Then Jeremiah 20:9 will pop into my mind: “But if I say, ‘I will not mention his word or speak anymore in his name,’ his word is in my heart like a fire, a fire shut up in my bones. I am weary of holding it in; indeed, I cannot.”

Here’s what the Lord showed me…

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Enough.

Esther's Petition

yokeChristians know that the shed blood of Jesus is enough for our salvation; you can’t add to it by good works or some other sacrifice. That is 100% true.

But the Apostle Paul said, “Wherefore, my beloved, as ye have always obeyed, not as in my presence only, but now much more in my absence, work out your own salvation with fear and trembling.” (Phil. 2:12 KJV)

Paul also said, “Therefore if any man be in Christ, he is a new creature: old things are passed away; behold, all things are become new. ” (II Cor. 5:17) Why then did he give us things to do, not do, things to put off or put on?

Because Jesus had said, “It is enough for the disciple that he be as his master, and the servant as his lord.” (Matt. 10:25) Being born again instantly made us new creations, but it did…

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Grace = gift; free of charge.

Still true. So very, wonderfully true.

Esther's Petition

Do you need help?

Hebrews 4:16 tells us, “Let us therefore come boldly unto the throne of grace, that we may obtain mercy, and find grace to help in time of need.”

That last phrase can be translated “… and find a free gift to help in time of need.”

Grace here is the Greek word “charis.” It’s the same root word as in “charisma,” translated gifts, such as gifts of the Holy Spirit in I Corinthians. It means God’s favor, his gift to us, free of charge in Christ.

It’s not some spooky, super-spiritual state of being satisfied with sickness, disease, calamity or chaos. It’s practical help, whenever help is needed.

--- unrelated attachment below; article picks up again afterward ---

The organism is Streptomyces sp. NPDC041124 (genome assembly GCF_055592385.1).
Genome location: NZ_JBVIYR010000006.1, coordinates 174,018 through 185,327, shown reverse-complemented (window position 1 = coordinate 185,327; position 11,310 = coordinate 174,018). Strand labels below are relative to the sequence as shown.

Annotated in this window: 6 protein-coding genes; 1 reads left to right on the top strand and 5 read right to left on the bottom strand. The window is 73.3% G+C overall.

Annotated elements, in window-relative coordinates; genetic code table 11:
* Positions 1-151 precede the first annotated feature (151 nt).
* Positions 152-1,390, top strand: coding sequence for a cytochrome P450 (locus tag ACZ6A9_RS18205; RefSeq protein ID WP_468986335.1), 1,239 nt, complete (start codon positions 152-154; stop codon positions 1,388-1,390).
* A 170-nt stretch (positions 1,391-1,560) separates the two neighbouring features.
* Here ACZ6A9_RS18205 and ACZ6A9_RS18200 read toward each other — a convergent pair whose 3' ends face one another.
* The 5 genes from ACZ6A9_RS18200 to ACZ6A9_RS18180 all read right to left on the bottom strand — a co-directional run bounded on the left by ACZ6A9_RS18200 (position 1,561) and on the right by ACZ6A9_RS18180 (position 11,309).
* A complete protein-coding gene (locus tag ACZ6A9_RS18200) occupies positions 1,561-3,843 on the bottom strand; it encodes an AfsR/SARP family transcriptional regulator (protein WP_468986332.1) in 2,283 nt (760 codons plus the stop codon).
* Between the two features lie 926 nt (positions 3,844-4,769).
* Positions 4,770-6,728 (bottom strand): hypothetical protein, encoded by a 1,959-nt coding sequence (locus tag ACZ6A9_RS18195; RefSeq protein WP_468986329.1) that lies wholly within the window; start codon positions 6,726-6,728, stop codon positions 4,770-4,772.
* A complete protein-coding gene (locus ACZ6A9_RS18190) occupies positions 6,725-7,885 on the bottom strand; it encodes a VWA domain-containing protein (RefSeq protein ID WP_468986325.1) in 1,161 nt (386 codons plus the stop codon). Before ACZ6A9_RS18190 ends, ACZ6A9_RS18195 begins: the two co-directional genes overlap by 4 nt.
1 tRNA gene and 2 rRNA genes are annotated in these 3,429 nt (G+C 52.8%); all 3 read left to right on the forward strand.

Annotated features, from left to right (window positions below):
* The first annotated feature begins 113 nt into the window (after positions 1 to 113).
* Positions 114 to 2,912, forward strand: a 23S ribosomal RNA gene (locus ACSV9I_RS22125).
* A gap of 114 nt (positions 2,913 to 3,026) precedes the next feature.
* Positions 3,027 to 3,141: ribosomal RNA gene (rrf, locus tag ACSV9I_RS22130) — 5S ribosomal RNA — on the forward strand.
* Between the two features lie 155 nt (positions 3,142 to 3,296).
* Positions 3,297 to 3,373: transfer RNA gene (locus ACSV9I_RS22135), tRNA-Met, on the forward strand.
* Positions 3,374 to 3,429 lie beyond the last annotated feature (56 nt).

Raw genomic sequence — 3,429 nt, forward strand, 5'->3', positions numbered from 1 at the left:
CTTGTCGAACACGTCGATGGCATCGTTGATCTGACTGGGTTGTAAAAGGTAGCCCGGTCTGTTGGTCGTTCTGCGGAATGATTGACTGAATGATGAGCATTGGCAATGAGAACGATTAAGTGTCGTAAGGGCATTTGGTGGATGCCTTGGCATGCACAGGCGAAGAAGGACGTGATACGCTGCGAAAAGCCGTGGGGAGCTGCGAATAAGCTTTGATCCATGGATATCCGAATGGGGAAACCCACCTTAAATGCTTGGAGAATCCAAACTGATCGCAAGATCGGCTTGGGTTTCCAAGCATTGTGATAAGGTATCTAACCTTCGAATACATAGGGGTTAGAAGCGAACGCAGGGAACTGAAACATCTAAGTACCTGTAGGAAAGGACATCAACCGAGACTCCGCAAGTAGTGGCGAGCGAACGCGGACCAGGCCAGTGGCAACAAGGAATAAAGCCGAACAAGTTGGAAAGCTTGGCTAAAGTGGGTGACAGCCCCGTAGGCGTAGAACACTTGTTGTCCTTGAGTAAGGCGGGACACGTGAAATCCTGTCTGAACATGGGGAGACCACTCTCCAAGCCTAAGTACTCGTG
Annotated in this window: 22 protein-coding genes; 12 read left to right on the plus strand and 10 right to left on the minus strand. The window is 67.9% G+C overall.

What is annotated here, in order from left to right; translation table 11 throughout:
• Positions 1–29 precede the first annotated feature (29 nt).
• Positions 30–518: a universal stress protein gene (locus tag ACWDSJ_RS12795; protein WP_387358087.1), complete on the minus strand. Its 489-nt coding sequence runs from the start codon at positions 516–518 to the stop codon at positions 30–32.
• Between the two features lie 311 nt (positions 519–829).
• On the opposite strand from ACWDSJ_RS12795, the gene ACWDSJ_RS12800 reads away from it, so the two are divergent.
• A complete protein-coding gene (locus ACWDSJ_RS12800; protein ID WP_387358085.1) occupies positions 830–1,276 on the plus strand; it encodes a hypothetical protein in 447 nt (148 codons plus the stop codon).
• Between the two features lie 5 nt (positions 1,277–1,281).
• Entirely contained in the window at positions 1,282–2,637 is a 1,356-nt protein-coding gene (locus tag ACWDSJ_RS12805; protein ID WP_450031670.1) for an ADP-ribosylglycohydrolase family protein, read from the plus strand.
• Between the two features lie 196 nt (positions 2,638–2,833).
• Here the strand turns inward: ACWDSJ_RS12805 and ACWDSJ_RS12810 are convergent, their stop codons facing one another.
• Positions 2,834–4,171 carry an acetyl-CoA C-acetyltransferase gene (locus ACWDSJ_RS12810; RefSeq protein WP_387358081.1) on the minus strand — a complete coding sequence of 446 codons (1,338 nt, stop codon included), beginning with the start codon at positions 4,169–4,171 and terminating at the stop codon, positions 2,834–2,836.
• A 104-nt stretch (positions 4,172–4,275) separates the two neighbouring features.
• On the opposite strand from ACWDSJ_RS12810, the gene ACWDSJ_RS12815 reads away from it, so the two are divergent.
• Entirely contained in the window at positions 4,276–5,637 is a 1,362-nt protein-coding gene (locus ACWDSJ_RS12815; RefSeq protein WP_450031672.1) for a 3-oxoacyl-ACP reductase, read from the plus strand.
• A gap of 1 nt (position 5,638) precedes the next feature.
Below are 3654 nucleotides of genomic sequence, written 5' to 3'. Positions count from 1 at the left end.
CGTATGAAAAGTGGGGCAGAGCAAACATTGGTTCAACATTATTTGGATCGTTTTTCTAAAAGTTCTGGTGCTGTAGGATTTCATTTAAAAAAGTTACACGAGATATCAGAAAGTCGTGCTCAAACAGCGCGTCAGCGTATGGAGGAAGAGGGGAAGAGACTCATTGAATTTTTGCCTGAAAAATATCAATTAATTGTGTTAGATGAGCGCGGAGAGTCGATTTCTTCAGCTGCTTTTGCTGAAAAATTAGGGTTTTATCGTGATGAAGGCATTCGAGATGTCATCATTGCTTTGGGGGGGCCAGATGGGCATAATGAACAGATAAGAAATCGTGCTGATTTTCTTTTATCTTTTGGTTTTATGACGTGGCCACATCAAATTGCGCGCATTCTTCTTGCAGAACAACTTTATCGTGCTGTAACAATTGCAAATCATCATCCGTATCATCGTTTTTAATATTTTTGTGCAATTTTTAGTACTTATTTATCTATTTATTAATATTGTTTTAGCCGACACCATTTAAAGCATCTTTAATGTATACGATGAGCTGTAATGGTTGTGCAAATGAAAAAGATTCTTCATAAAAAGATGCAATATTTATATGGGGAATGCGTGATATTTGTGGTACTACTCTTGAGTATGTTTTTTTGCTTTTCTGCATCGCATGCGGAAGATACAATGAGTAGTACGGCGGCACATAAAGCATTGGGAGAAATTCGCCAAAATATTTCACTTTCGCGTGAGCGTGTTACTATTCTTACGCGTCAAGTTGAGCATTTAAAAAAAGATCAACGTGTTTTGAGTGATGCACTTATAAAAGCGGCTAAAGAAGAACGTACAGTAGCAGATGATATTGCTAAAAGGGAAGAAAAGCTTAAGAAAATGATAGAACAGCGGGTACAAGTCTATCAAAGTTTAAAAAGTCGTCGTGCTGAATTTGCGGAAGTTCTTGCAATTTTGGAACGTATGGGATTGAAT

When Hurricane Hugo hit Florence in 1989, Tim was in McLeod Hospital being treated for an infection in his hand. He had been transferred from Roper Hospital in Charleston which was in the direct path of the storm.

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Curious? Dissatisfied? Hungry? Desperate?

Who told Bartimaeus?

“Then they came to Jericho. As Jesus and his disciples, together with a large crowd, were leaving the city, a blind man, Bartimaeus (which means “son of Timaeus”), was sitting by the roadside begging. When he heard it was Jesus of Nazareth, he began to shout, “Jesus, Son of David, have mercy on me!”

Many rebuked him and told him to be quiet, but he shouted all the more, “Son of David, have mercy on me!” Jesus stopped and said, “Call him.” So they called to the blind man, “Cheer up! On your feet! He’s calling you.” Throwing his cloak aside, he jumped to his feet and came to Jesus. “What do you want me to do for you?” Jesus asked him. The blind man said, “Rabbi, I want to see.”

“Go,” said Jesus, “your faith has healed you.” Immediately he received his sight and followed Jesus along the road.” (Mark 10:46-52 NIV)

Bartimaeus shouted. Not an accepted member of the community, he was a blind beggar, thus considered unclean, unworthy, and not permitted to enter the Temple. People in the crowd rebuked him, trying to shut him up, but he kept on shouting — and he wasn’t just yelling, he was declaring something, something important: “Jesus, Son of David, have mercy on me!”

Questions:

  • How did he know about Jesus?
  • How did he know who Jesus actually was?
  • Why did he want to get Jesus’s attention?

Well, he was persistent. He got Jesus’s attention. He didn’t ask him for money, he asked for healing so he could earn his own money, and he got it. (Then he became a follower of Jesus. Neat.)